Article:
As you guys hopefully know by now, I’ve just started the second year of my history degree. And when I say just started, I mean yesterday, that was when I had my first lectures and seminars. I’m determined to be more focused on my work this year, but having said that, I’m already thinking about my dissertation in the back of my mind.
Thinking about a 10,000 individual project while dealing with the 7 assignments that I have this summer doesn’t sound particularly fun, but I’m quite enjoying playing around with a couple of ideas about what I might like to write about. Nothing concrete, so I can’t tell you quite yet!
But while I was thinking about it, I realised just how much first year has and second year will prepare me for a task that at times seems an impossible one. I mean, 10,000 words? Sometimes I struggle to fill out at 2,000 word essay, depending on the topic.
Anyway, back to my original point. First year gives you such a broad knowledge base, you get to study the medieval period, the Renaissance and even aspects of the present day. You’re bound to be looking at something you’ve never encountered before, so you could find a new area of interest. And if you know where your interests lie, then it’s a chance to solidify them. Once you know what sort of history and what particular period or event you’d most like to focus on, it will be easier to pick a topic when you come to thinking about your dissertation.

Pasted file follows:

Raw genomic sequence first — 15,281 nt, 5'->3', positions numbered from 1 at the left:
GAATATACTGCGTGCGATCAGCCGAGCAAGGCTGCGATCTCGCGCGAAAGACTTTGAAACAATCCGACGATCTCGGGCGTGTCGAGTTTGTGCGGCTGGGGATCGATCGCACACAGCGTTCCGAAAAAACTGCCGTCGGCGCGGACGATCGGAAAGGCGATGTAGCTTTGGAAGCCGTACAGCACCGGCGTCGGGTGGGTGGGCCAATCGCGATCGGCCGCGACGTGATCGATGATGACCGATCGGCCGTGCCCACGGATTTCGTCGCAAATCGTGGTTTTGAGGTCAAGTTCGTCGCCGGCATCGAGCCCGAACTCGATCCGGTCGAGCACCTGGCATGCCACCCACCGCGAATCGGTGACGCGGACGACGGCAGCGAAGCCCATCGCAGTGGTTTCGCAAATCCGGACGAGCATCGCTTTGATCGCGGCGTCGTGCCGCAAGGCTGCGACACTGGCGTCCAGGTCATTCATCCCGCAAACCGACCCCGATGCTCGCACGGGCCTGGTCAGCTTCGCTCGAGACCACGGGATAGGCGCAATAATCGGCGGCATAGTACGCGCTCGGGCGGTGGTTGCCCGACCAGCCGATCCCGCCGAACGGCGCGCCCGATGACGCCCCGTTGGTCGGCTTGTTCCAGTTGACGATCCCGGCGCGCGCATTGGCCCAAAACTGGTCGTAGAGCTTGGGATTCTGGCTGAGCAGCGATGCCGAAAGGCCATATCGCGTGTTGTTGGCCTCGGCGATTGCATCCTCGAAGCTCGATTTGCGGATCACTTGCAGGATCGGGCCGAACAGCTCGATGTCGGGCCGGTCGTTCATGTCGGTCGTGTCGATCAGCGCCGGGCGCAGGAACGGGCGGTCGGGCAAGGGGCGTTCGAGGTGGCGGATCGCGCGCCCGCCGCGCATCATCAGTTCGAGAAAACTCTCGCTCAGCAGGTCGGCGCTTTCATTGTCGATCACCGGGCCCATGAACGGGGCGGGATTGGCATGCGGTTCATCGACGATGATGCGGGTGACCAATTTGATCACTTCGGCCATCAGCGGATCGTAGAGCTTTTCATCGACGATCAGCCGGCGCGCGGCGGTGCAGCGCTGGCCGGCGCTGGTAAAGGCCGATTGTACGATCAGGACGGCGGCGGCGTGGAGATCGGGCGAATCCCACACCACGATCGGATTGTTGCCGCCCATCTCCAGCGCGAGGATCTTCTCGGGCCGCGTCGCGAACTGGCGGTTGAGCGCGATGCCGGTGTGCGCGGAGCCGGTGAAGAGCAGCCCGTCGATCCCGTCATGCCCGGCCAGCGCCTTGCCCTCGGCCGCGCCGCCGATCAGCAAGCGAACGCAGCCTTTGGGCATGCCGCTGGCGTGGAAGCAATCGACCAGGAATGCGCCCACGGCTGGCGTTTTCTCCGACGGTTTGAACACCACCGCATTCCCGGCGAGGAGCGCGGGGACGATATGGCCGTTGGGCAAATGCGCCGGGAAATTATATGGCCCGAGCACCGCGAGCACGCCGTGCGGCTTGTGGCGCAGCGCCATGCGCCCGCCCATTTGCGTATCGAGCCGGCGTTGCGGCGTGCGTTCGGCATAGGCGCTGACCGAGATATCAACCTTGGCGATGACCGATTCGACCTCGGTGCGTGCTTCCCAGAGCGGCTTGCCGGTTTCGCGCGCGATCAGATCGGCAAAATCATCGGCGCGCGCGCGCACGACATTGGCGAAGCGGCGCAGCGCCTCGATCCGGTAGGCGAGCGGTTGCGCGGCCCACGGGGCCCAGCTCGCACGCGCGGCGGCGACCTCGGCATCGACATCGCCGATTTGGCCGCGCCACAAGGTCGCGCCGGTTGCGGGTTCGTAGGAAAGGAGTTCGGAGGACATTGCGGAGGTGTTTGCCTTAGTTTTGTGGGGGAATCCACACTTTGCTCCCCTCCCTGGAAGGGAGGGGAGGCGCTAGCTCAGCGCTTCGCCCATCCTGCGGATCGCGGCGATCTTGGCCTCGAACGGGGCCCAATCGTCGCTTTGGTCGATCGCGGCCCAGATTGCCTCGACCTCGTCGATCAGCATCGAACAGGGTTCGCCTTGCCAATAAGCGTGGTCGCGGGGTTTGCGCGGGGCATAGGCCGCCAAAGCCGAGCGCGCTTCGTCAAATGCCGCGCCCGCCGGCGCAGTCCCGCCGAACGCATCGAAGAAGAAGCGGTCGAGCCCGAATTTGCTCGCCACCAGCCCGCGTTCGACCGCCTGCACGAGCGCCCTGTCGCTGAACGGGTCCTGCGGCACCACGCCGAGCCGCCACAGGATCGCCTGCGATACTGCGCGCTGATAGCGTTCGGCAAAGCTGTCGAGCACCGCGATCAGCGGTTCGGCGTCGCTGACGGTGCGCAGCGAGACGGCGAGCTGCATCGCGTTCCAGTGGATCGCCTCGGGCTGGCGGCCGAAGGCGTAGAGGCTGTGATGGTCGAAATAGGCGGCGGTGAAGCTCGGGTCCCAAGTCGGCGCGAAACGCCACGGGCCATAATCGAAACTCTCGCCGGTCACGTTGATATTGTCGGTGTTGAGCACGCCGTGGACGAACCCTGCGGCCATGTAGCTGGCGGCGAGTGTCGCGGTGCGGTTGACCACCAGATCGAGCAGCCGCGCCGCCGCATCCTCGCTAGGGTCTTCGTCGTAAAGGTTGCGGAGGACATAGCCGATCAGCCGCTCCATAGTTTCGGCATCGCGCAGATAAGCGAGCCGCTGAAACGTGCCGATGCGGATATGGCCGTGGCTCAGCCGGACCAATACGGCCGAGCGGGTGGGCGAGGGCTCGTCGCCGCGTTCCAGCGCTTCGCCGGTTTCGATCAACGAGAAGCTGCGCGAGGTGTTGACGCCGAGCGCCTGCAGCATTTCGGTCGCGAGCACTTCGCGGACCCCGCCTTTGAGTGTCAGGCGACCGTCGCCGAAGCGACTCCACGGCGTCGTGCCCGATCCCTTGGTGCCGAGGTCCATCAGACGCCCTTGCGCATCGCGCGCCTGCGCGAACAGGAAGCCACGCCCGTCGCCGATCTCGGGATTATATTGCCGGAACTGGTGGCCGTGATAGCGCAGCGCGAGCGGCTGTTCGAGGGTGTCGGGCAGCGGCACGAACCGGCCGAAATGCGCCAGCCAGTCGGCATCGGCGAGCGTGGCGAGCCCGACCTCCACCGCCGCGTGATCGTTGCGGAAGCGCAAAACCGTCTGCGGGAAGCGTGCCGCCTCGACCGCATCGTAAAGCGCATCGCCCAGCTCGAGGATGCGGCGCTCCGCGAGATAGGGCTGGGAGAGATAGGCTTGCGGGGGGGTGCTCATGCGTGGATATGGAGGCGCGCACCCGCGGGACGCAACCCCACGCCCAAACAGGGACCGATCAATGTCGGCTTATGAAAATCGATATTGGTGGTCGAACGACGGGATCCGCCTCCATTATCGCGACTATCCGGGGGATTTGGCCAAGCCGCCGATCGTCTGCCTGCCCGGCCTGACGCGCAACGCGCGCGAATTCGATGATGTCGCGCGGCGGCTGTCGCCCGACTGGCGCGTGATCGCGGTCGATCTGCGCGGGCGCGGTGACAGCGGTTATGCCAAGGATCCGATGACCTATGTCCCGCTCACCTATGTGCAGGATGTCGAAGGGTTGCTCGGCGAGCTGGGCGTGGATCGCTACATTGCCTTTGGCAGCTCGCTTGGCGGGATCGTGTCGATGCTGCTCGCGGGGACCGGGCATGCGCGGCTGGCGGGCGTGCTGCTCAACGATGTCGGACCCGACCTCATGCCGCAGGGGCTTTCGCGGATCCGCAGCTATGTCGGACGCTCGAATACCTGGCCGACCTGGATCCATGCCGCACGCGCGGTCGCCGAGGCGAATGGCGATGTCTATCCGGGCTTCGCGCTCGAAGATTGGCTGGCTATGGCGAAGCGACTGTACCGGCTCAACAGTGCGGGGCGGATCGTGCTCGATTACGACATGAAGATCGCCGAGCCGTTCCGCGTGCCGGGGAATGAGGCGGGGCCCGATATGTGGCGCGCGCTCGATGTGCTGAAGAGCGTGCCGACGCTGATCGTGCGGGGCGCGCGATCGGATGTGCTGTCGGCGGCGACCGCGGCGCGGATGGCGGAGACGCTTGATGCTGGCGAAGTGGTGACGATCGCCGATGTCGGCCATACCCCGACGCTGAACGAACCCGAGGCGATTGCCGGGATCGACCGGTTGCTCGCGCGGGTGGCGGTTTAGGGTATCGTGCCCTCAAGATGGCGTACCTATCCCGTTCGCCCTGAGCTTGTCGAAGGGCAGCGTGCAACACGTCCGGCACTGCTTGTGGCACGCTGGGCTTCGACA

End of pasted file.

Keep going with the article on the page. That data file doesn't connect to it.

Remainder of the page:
There’s one particular module in second year that I think will be the most helpful when it comes to my dissertation. It’s a module called HS2001 Group Project. The assessment for this course includes a 10,000 word group project, similar to a dissertation. Although I’ll be working in a with 4 other students, it will still be really important because it will enhance my research and writing skills. Both of those skill sets are crucial for the dissertation as the communication of ideas needs to be concise and the analysis is based upon independent research.
The history course at Leicester never throws you in at the deep end, as you can see, it really prepares you for the entirety of your degree. Of course, a huge aspect of University is independent work and it’s important to develop that, but no one ever expects you to do everything on your own.